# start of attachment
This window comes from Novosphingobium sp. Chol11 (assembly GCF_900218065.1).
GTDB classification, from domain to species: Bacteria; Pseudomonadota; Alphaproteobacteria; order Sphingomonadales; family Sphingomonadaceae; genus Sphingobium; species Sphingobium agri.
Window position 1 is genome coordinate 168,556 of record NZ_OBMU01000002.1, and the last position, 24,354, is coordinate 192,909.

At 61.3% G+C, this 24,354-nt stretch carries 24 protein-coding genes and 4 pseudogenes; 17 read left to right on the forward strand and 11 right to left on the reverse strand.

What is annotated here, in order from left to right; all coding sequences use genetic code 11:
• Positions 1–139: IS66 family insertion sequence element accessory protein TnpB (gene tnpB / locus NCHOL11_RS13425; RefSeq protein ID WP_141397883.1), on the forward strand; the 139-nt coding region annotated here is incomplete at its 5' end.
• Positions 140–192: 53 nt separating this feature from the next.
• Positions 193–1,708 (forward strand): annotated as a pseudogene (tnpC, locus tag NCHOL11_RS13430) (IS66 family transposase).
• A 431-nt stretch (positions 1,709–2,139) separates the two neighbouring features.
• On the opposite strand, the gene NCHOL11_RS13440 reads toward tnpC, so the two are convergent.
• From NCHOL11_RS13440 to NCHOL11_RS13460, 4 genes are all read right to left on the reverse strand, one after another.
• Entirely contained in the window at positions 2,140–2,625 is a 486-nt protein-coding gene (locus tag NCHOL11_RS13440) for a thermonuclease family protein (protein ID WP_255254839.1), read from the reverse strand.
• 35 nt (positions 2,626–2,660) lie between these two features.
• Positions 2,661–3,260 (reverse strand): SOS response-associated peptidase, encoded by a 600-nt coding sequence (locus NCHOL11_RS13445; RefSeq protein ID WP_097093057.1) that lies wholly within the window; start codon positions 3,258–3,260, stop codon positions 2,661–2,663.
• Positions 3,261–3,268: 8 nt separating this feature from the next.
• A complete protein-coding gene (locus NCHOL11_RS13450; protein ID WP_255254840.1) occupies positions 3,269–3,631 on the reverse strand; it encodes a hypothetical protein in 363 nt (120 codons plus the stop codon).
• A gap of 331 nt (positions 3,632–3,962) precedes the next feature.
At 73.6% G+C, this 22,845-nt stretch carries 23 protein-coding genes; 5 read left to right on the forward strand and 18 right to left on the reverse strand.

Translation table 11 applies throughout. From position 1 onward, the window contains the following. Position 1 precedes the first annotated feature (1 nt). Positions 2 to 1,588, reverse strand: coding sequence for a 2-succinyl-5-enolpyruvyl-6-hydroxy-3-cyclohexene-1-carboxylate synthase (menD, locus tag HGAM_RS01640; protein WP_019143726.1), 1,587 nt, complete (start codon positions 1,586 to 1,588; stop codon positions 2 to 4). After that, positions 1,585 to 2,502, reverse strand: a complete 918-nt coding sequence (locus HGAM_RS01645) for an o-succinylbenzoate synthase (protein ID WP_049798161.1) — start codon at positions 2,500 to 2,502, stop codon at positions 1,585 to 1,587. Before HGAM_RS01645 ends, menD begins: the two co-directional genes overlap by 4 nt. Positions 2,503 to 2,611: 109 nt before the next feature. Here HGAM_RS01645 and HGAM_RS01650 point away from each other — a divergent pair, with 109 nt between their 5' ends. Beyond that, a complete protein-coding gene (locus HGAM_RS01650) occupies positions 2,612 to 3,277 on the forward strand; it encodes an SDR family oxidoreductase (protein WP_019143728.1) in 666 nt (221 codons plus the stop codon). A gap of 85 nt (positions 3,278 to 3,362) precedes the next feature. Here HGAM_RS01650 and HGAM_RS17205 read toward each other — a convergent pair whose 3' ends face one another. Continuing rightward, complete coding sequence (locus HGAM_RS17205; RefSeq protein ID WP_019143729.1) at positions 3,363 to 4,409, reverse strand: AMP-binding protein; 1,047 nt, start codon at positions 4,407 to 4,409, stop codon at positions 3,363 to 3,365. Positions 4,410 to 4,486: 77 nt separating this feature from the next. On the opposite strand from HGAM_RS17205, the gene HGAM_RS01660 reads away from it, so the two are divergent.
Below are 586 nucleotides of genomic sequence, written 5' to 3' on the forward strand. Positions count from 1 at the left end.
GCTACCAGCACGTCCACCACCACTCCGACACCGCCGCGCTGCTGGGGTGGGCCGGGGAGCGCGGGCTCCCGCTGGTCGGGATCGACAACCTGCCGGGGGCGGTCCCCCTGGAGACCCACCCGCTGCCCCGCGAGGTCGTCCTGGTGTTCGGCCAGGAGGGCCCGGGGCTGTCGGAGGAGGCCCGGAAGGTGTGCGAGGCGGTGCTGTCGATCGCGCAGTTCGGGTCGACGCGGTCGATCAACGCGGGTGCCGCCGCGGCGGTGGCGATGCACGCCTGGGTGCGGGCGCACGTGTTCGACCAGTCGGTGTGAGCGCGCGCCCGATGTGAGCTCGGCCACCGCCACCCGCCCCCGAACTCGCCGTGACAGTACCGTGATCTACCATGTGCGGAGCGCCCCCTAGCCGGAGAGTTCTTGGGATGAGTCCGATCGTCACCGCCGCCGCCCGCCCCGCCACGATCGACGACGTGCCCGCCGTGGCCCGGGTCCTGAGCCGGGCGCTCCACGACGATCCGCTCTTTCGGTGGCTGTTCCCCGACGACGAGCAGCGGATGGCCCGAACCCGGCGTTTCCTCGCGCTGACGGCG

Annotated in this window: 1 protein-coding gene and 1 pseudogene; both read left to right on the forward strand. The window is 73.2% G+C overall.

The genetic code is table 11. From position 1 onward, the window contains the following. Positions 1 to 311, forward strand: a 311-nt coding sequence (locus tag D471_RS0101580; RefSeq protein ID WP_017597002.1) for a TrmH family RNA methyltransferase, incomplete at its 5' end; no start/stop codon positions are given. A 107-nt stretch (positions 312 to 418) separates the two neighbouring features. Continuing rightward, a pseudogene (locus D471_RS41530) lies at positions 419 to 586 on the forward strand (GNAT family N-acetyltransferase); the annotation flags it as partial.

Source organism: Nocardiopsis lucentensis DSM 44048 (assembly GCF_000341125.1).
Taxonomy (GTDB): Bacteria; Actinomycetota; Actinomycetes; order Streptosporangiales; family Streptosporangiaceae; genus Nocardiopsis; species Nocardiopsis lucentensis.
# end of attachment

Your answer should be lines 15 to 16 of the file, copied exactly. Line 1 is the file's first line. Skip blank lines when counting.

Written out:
• Positions 3,261–3,268: 8 nt separating this feature from the next.
• A complete protein-coding gene (locus NCHOL11_RS13450; protein ID WP_255254840.1) occupies positions 3,269–3,631 on the reverse strand; it encodes a hypothetical protein in 363 nt (120 codons plus the stop codon).